WATCH THE TRAILER
Saturday October 19 2019, Roxy Theatre, Gabriola BC SOLD OUT
Thursday November 14 2019, Unitarian Hall Nanaimo BC SOLD OUT
Saturday March 7 2020, 3:30pm Labatt Hall, 515 West Hastings Street, Vancouver BC. Ticket info to follow
ABOUT FEM NOIR:
LENGTH: 90 minutes with no intermission
RATING: adult subject matter, not suitable for young audiences, some profanity, lots and lots of feminism
DESCRIPTION: FEM NOIR hashtag enough already is a Power Point-driven show held together by an original script. The show title comes from Film Noir, a genre of movie which was created post WW2, and was marked by a mood of pessimism, fatalism, and menace especially when it comes to women. Rather like today only with hats and gloves. Film Noir specialized in conveying an oppressive no way out ethos with a sense of entrapping darkness – especially when it came to women. Again, just like today only without restraining orders.
FEM NOIR is divided into two basic sections. The first, which runs around 60 minutes, covers the 2,500-year history of sexism, defined loosely as the slippery conviction that women are innately inferior to men. Along the way I dismantle the notion of HISTERIA (sic), the all-purpose, ambidextrous charge leveled at women throughout history. There is quite a bit of humour in this first section because a great deal of the material is ripe for parody. An example would be the widely held notion that the womb was a separate animal wandering around in a woman’s body like an itinerant hobo. What’s a girl to do with something like this?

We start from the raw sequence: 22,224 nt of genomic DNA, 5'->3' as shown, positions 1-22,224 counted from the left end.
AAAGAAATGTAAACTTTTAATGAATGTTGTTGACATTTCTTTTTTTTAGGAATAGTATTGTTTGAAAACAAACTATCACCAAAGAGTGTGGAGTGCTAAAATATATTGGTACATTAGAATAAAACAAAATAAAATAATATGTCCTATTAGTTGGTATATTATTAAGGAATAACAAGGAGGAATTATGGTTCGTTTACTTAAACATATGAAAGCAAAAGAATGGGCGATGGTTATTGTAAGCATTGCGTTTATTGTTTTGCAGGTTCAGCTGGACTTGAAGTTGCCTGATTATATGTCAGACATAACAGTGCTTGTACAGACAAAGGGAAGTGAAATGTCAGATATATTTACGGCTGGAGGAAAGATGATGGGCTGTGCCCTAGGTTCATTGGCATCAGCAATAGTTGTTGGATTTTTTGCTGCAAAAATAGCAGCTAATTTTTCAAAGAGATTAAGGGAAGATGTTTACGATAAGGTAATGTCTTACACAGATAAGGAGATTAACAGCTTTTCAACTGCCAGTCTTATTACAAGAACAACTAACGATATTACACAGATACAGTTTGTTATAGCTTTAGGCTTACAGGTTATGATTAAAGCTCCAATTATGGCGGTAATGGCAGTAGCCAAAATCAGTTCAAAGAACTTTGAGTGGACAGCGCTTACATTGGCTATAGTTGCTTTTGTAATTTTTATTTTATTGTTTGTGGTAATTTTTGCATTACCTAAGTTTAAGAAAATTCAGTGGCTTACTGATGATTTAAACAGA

The second section runs around 30 minutes, explores the relationship between sexism and misogyny; and the way that violence against women in Canada is a direct result of that relationship.
WHY THIS SHOW NOW:
With FEM NOIR I want to offer a more holistic, cumulative perspective on the situation facing women today, rather than the ‘divide and conquer’ style which typically distributes information in segments so that we never get the whole story. Feminism itself has been broken up into waves even though no other civil rights movement has been parsed out this way.
I consider myself a strong and informed feminist and yet I had no idea until I researched this show, that so many attempts had been made by world powers such as the UN, to end violence against women. I also didn’t realize that we were still trying to make women and girls responsible to protect ourselves from stranger danger when we know with certainty, that the risk is overwhelmingly located within our intimate relationships with men.
What we don’t know can hurt us.
As a second-wave feminist approaching my 70th birthday, with more and more people around me starting to shuffle off this mortal coil, I found myself asking “is there anything I still want to say about the state of affairs for women?”
FEM NOIR is my answer.